10 Modern Words That Shouldn’t Exist Anymore

No need!

Let’s face it: Our society has a knack for producing garbage words. Sure, we’re an inventive and creative bunch, and that often works to hilarious effect. But other times, the internet produces word abominations that simply have no business existing. Although some of the following gimmick words might have been newsworthy at one point, it’s time to retire these suckers.


Manbun was one of numerous “man” words that crept into our everyday language around 2015, along with murse and mansplainingBut enough already! We don’t need a new vocabulary word every time a man does something out of the stereotypical norm. What’s next? Mancooking? Mancleaning? We can do better than this worn-out trend.


Of course, the term bae means your boyfriend, girlfriend, or snugglebunny. On the flip side, baeless describes a millennial who’s bereft of a significant other. A word of advice: If you’re struggling to find someone, put yourself first! Take part in more of your interests or expand your social circles. Pretty soon, you’ll banish baeless from your vocabulary.


If you hear someone refer to a sharknado, they’re probably talking about those cheesy Sharknado films that first attacked film audiences in 2013. But, they could also be using the phrase to refer to any unfortunate or badly-timed event. Admittedly, sharknado was pretty fresh when it first hit, but after the release of Sharknado 5: Global Swarming, perhaps this word belongs on the endangered species list. 

Legitimate rape

This cringe-worthy phrase was used by former Republican congressman Todd Akin in 2012. During a local television news interview, he stated that women who are victims of legitimate rape rarely get pregnant. The claim, and the focus on that phrase in particular, was thought to be largely responsible for the loss of his seat to Democratic rival Claire McCaskill in the ensuing election. Plain and simple: Legitimate rape is an oxymoron that has no place in current lexicon.


Bi-winning describes not just winning, but super-winning, on many levels. It was coined by downward-spiraling actor Charlie Sheen when an interviewer asked Sheen if he might have bipolar disorder. Sheen replied, “What does that mean? I’m not bipolar. I’m bi-winning. I win here, I win there.” While you gotta admire Charlie Sheen’s moxy, the struggles of serious mental illness should be no laughing matter.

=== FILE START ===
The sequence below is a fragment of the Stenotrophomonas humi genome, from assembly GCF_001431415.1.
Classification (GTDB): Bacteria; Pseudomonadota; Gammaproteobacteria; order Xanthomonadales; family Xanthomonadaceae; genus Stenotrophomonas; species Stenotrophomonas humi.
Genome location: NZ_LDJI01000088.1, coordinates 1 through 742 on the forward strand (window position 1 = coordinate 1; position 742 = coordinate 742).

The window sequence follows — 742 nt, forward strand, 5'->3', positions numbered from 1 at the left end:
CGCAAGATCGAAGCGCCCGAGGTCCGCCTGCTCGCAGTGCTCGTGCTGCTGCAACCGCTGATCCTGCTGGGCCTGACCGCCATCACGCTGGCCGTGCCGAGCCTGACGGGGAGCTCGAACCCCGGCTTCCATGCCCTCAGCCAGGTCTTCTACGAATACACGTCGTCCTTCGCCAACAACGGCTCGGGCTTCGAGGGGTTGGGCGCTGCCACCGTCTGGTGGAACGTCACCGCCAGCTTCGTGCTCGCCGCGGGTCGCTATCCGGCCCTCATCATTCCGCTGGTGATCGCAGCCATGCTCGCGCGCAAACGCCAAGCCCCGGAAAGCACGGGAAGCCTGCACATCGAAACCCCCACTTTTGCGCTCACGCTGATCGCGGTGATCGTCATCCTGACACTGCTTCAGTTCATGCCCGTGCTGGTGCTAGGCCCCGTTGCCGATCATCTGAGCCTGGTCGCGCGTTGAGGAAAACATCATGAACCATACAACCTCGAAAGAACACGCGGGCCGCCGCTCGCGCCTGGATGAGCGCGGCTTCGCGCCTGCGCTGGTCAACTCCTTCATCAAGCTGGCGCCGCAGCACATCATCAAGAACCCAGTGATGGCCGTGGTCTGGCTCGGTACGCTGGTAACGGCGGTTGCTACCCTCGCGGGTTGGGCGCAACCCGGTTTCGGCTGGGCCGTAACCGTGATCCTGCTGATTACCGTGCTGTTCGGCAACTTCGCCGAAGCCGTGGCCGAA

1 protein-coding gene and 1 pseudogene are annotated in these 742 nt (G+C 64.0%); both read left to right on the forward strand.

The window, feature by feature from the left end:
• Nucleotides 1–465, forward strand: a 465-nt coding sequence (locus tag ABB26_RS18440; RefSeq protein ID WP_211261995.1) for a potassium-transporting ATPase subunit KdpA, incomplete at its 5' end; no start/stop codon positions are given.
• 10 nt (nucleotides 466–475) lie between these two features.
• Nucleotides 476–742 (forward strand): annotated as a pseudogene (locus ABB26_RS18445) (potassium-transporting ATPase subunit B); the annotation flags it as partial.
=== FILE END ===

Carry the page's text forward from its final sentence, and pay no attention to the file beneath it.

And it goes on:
Perhaps a first cousin to George W. Bush’s “misunderestimate,” refudiate is political figure Sarah Palin’s mash-up of refute and repudiate. This word has come to be accepted in some quarters as a real word. Refudiate was even named the New Oxford American Dictionary‘s 2010 Word of the Year. 


Presidential candidate Hillary Clinton’s now infamous phrase “basket of deplorables” was a severe misfire that badly damaged her prospects in the 2016 presidential election. Though she wasn’t referring to all supporters of her opponent, the word left a bad taste in voters’ mouths on both sides. If there is a need for a group-label for racist or xenophobic people—and perhaps there is—it may be wise to start from scratch. 


This word seems to evoke more scornful snorts than any other on this list. Adulting was coined to describe a young person’s initiation into the mad-dash that is adulthood: paying bills, going to work, doing laundry, basically all the dreadful stuff adults do every day. Some millennials despise this word because of its condescending nature, which plays into the assumption that young people don’t understand anything outside of Snapchat and frozen yogurt toppings. 


Harambe was the 17-year-old gorilla that was shot to death at the Cincinnati Zoo in 2016. While many truly mourned the gorilla’s death, countless internet memes were spawned with irrational fervor. The word harambe has become synonymous with an unfair event or tragic death, which has resulted in Harambe the gorilla becoming somewhat of an ironic or satyrical martyr on the internet. We think it’s time to let poor Harambe rest in peace.

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